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« Italian Easter Bread | Main | Finding Recipes on the Internet »

Almond Tart

This is one of our favorite desserts.  In fact, Brian and I think this could be the best dessert we've ever had. And that's not surprising because it's Lindsey Shere's Almond Tart from Chez Panisse and it was the most popular dessert on that menu for thirty years. I have to provide dessert for a progressive dinner this weekend and I knew this was what I was going to fix.  I fixed a couple of them.  We love it. Serve this with a glass of Amaretto and it's just about the perfect thing.

I am using the recipe given in the Chez Panisse Menu Cookbook by Alice Waters. Lindsey Shere, the original pastry chef who developed the recipe, gives a slightly different version in the biography that Thomas McNamee wrote last year about Alice Waters*.  She also talks at length about how to bake the tart.

Lindsey's Almond Tart


for recipe only, click here

serves 6-8

for the tart pastry:

  • 1 stick butter (real butter)
  • 1 cup flour
  • 1 tablespoon sugar
  • 4 drops each of almond and vanilla extracts
  • 1 tablespooon water

for the filling:

  • 1 cup unpeeled raw sliced almonds
  • 1 cup whipping cream
  • 3/4 cup sugar
  • pinch of salt
  • 1 tablespoon Grand Marnier
  • 1 tablespoon kirsch
  • 2 drops almond extract



for the tart crust:

Put the flour and sugar in a food processor. Process til blended. Add the butter in slices and process. Add the extracts and water and process til it gathers up in a ball. Wrap in plastic and chill until you are ready to use it. Then take it out and bring it to room temperature.

Press the tart pastry into a 9-inch tart form with a removable ring. You can't really roll out this dough - it's easier just to press it in.  Press the dough evenly over the bottom and sides about 1/8 inch thick. Refrigerate for about an hour. Bake the tart in a preheated 400 degree oven for about 10 minutes, until it begins to set and brown. Remove the tart to a rack and cool to room temperature.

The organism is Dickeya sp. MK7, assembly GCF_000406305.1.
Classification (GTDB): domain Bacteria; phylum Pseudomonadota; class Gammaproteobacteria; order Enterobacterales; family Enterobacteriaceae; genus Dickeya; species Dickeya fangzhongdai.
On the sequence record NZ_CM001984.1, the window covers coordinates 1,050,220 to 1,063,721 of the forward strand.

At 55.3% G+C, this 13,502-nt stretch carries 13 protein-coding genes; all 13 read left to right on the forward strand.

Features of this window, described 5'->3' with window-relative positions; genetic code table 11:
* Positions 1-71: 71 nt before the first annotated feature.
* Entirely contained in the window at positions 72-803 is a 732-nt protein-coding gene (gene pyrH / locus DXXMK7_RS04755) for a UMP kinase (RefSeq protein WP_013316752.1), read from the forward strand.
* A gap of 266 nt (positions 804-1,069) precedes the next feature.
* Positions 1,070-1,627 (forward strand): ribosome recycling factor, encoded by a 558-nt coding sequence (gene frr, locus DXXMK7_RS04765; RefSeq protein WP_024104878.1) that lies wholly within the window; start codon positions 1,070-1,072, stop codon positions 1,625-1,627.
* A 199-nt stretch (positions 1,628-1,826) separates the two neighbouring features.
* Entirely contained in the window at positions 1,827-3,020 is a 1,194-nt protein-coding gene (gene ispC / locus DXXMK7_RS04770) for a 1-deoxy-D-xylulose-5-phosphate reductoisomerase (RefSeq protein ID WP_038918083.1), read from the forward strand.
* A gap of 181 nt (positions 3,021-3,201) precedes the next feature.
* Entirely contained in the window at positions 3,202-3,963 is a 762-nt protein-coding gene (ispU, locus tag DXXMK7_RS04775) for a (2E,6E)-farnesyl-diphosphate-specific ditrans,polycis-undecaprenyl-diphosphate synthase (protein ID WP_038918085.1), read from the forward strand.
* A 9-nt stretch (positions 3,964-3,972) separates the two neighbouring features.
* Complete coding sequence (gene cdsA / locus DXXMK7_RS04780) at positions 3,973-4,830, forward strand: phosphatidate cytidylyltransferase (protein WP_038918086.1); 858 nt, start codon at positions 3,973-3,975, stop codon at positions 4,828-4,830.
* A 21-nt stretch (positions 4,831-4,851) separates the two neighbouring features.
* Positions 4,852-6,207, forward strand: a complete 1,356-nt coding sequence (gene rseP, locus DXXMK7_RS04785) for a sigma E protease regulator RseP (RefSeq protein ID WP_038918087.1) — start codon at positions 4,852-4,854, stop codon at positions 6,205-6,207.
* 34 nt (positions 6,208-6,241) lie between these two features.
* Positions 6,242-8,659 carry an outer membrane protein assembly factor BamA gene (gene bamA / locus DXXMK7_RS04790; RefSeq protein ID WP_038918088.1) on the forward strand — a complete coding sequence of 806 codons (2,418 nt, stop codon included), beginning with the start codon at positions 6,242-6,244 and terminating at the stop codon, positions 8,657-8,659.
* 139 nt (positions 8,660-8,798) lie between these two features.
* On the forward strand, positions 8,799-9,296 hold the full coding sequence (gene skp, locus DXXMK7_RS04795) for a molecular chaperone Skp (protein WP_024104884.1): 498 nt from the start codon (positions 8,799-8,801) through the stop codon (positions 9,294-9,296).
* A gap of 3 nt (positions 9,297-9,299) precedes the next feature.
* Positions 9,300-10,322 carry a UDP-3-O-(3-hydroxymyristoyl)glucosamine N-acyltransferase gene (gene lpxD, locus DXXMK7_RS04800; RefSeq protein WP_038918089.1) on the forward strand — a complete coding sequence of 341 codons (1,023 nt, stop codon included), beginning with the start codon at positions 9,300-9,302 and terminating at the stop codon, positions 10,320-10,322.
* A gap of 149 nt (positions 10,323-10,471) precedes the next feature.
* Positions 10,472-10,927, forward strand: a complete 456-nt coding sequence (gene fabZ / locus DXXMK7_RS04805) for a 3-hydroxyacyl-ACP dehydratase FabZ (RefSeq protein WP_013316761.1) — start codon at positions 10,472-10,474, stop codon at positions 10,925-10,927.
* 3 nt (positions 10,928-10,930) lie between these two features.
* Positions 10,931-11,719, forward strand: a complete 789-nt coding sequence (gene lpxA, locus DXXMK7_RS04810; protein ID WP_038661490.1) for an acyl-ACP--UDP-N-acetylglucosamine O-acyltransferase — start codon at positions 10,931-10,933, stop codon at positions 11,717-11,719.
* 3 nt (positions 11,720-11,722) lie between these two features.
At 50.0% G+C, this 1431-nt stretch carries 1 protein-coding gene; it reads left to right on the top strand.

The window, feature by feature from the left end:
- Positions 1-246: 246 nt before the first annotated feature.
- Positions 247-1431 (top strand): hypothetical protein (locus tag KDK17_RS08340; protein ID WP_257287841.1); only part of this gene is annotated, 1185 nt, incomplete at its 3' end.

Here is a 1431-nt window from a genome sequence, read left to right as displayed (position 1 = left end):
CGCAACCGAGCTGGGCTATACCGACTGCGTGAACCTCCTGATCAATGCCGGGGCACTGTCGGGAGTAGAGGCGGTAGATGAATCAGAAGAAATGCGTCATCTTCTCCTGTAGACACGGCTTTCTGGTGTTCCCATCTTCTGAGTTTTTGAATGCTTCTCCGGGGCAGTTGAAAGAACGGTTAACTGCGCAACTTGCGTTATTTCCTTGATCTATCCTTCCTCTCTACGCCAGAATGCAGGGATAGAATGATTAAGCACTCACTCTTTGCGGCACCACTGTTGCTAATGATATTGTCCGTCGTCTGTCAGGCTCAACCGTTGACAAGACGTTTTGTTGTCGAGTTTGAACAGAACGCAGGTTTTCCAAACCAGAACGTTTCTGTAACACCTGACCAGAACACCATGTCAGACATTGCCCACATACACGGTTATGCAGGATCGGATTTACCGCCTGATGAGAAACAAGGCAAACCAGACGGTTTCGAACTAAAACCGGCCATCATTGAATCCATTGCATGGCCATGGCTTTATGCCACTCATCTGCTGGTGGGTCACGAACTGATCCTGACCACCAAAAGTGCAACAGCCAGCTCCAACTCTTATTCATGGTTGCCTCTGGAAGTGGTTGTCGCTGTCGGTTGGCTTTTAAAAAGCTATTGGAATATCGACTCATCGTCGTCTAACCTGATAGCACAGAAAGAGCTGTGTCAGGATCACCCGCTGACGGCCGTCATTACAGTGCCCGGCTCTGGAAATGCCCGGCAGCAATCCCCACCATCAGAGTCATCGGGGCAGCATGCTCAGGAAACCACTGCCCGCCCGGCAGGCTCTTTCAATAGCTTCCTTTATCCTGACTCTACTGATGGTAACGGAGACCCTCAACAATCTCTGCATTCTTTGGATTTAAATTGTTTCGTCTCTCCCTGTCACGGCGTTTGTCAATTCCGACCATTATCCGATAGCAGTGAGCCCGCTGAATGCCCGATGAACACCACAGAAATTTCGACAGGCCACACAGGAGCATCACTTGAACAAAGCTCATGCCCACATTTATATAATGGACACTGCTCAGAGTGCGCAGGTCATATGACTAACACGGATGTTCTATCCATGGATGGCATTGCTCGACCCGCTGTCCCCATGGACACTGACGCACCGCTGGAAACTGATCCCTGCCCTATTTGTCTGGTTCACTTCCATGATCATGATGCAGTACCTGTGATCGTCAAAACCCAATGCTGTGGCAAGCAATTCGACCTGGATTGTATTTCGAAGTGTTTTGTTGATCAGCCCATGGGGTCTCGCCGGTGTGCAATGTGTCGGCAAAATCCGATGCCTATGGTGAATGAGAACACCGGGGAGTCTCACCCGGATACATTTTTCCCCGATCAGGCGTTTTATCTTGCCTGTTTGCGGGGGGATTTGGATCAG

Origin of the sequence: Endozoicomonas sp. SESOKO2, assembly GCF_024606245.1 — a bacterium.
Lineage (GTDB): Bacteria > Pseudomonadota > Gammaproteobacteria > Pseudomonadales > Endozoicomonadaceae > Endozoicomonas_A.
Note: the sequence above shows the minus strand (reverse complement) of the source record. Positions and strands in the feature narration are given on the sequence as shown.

for the filling:

In a heavy saucepan, mix all the of the filling ingredients and cook mixture over low heat until sugar dissolves and the texture is silky, about 10 to 15 minutes. Cool the mixture slightly and pour it into the tart shell.

Place a second oven rack under your baking rack and line with a piece of foil. This tart will bubble over and the foil will catch the mess. Bake in a 350 degree oven for about 30 minutes. The filling will bubble up a lot most of the cooking time and then at the end it will begin to caramelize. When the filling is golden, remove tart to a cake rack and let cook to room temperature before cutting.

*This biography of Alice
Waters and Chez Panisse
 is a wonderful read. 
Thomas McNamee interviews 
so many of the original characters
 from Chez Panisse, including
 Jeremiah Tower. A lot of 
"behind the scenes" 
interesting, funny stories.


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Reader Comments (9)

Your website looks great! Thanks for leaving me a comment on my blog - this is such a great tool for us to share our recipes. I will visit your site and link to it. Celeste

March 16, 2008 | Unregistered Commenterceleste

I don't think almonds could be any happier than in this tart!
I'm sure it tasted as good as it looks.

March 21, 2008 | Unregistered CommenterMary Coleman

Elaine, I absolutely want to try it!!Amazing!

June 18, 2008 | Unregistered CommenterFabio

This tart is incredible. My roommate and I used to bake it when we both lived as students in Berkeley, since we couldn't afford to eat at Chez Panisse!. I couldn't find my copy of the recipe and hadn't made this in years. Thanks for helping me find it and enjoy this again.

August 23, 2009 | Unregistered CommenterAnonymous

Anonymous: Wow, I'm so glad you found this recipe so you could enjoy this tart again. It really is one of our all time favorite desserts!

August 24, 2009 | Unregistered CommenterThe Italian Dish

I highly recommend the plum tart- I could hardly believe I made it on completion and was very proud.

I contemplate making this almond tart with relish.

December 16, 2010 | Unregistered CommenterPlum Tart fan

Do you use a dropper to measure the extracts . . . or do "drops" convert to fractions of teaspoons? I love almonds . . . and recently had an almond pear tart . . . also a very good combination.

April 3, 2011 | Unregistered CommenterJudi

A secret to make this "over the top tart" soar even higher is to toast the almonds before putting them into the cooking cream mixture. It is one of those "little things" that just makes this tart the most it can be. It is a good tart without the toasting, but WOW does the toasting add another wonderful element to the entire experience.

Now I have to go make another one of these tarts so my watering mouth will stop watering!!!!

December 16, 2014 | Unregistered CommenterJohn D.

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